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FROM MY CORNER: 2nd Paris Report

Howell Hurst 2020 Presidential Election, American News, Defining Trump, Economy & Finance, Europe, People Politics, Poverty, Presidential Election, Refugees, Trump

January 1, 2020 . . .

New Year’s eve day in Paris was very cold, but sunny and clear. Today, it is warmer, but overcast with no sun. I wonder is this some sort of omen for 2020? The New York Times International Edition’s headlines since I arrived imply a similar forecast.

December 24:“Ransomed at the border:” What has really happened to the Central American refugees blocked at our border. How drug lords have literally tortured many and stolen what little they have.

December 27: “Glut of ‘sold’ signs raises fear of a bubble:” Prediction of a possible European-based real estate bubble that may affect the world.

December 28-29: “Big money and America’s lost decade:” The effect of our rich taking even more from the growing poor.

December 31: “A decade of feeling disillusioned:” The psychological consequence of 2000 – 2019.

But, there was also the optimistic story by columnist Nicholas Kristof.

 December 30: “Why 2019 was the best year ever.” Kristof’s yearly summary of facts documenting how the condition of the earth’s people is actually improving.

The dominating trend I see emerging from all of these stories is the increasing wealth of the minority wealthy versus the increasing poverty of the majority poor. Beyond climate change and our faltering politics, beyond technology’s benefits, this financial gap casts doubt upon even Kristof’s singular optimism.

No doubt, Kristof’s statistical facts show that the condition of the earth’s people has been improving since recorded history. What has also continued under the surface of society, however, questions whether his optimism is valid.

History’s history is the periodic backsliding of human progress. Just like financial markets, human history has its repeated ups and downs as it appears to improve the hoped-for advance of humans.

Almost all its backslides have been caused by one minority group of humans or another capturing most of its civilizations wealth, and consciously denying life support to the remaining poor majority.

Study history and it is clear that any civilization which does not take care of all of a societys people inevitably creates its own destruction. Our time is clearly no exception. History documents that the wealthy have in their self-absorption always missed this point.

A wealthy minority cannot permit a poor majority to fail. The men and women and their children in the street are the foundation of any society, not the wealthy few who lose sight of their humanity in their obsession with themselves.

Is theirs a form of stupidity? Yes, I believe it is. Currently-evolved Capitalism, being our arch economic philosophy, is built on the idea that we all – theoretically – can and should feather our own nest.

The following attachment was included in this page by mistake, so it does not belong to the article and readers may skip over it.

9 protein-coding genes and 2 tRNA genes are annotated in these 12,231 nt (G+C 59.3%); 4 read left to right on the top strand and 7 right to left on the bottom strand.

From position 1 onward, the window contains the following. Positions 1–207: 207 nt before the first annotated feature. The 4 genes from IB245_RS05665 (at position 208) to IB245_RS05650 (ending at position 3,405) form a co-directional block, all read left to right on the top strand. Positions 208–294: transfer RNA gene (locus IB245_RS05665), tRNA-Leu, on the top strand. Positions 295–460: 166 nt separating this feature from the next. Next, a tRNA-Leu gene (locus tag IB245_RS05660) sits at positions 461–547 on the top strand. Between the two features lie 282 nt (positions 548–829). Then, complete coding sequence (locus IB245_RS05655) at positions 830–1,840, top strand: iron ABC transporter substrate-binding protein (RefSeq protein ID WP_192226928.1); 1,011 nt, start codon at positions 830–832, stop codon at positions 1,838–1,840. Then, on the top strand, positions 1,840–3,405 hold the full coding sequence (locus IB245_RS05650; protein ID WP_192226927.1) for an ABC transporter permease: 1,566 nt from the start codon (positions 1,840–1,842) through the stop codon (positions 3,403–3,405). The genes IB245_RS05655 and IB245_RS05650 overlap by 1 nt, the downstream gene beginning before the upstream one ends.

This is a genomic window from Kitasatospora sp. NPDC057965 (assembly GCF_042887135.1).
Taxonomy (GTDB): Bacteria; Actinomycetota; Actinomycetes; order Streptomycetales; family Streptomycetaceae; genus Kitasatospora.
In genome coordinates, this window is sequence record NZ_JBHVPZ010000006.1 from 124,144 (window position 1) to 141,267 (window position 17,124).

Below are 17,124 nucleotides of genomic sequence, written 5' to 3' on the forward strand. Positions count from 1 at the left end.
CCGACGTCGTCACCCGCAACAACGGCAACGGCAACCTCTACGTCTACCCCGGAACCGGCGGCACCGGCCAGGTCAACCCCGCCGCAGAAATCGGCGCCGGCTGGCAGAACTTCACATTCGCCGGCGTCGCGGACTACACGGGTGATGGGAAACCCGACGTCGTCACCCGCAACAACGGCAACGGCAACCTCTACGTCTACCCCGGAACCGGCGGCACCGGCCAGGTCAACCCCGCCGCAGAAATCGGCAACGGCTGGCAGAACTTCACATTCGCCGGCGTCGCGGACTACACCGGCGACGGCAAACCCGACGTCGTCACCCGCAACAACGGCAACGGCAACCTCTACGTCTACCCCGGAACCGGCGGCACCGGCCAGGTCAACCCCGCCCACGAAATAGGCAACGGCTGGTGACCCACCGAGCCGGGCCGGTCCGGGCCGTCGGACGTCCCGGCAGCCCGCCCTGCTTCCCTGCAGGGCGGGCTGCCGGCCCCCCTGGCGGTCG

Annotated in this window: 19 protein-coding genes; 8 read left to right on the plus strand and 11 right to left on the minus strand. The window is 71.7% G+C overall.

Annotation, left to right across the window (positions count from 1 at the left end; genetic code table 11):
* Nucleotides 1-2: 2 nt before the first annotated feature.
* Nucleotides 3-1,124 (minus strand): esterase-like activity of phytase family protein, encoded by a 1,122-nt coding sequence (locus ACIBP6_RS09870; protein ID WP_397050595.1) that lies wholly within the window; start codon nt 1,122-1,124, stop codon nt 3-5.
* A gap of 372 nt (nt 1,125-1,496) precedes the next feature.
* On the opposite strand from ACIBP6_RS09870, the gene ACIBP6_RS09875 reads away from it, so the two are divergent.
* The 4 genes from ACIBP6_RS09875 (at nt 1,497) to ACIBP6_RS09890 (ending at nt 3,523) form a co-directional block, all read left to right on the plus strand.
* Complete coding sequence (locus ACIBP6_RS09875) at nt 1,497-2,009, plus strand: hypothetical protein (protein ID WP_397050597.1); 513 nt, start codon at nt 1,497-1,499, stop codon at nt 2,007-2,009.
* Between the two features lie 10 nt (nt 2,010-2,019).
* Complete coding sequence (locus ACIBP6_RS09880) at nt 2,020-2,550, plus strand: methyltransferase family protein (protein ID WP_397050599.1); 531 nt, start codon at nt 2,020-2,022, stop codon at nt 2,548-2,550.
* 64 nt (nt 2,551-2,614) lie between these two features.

Lost along the way is the concept that the wealthy should be held responsible for their manipulation of the planet’s assets upon the whole of humanity. This is our present Capitalism’s Achille’s Heel.

One would think that a nation’s people, 90% claiming to be Christians, would see this, and by common agreement strive to actually control their economic behavior in a manner to protect all members of their society.

That is not so, however. Studies document that the wealthy build a psychological wall about themselves that denies the effect of their economic behavior on their fellow humans.

In America, the fact that every single one of us, including original Native Americans who long ago crossed over the land bridge from what is now Russia to what is now Alaska, have been and are immigrants. Our ancestors have all been immigrant refugees of economic need from somewhere.

We were all seeking a better life, escaping some civilization that was misusing us. Now that we Americans have allegedly found our better life, facts show that we too have forgotten our economic heritage and our social responsibilty to all of us.

Currently, our political process is trying to deal with the most evident symbol of this behavior through our impeachment process. Our historically immigrant president himself denies history, which he admits never having studied, denies science, and – although an alleged Christian – denies the human racial variety which has, through immigration, continuously defined our country and been our strength.

The fate of what has happened to the immigrants he has condemned to the Mexican drug lords is appalling. And the thirty million followers of Mr. Trump, preaching America First do not represent rational thinking.

They too deny both science and they violate their own alleged religious beliefs. They are a minority that has gained strength through their allegiance to an intellectual oaf. The rest of us, whether wealthy, middle class, or poor, hold the responsibility to end their rejection of the basic ideals that actually form the foundation of our society.

Is this a far-fetched notion? No. I submit it is not. We now have a year to bring to heel this minority, which has subjected our country, and many would say the world, to the whim of their ill-conceived thinking.

What has a visit to Paris shown me? It has given me an increased perspective on the importance of the present political impeachment process and the 2020 election. Simple common sense tells us plainly and irrevocably that treating all others,   worldwide, as we would be treated makes common sense.

You don’t even have to believe in a God to understand that.

Until next time,

Hal

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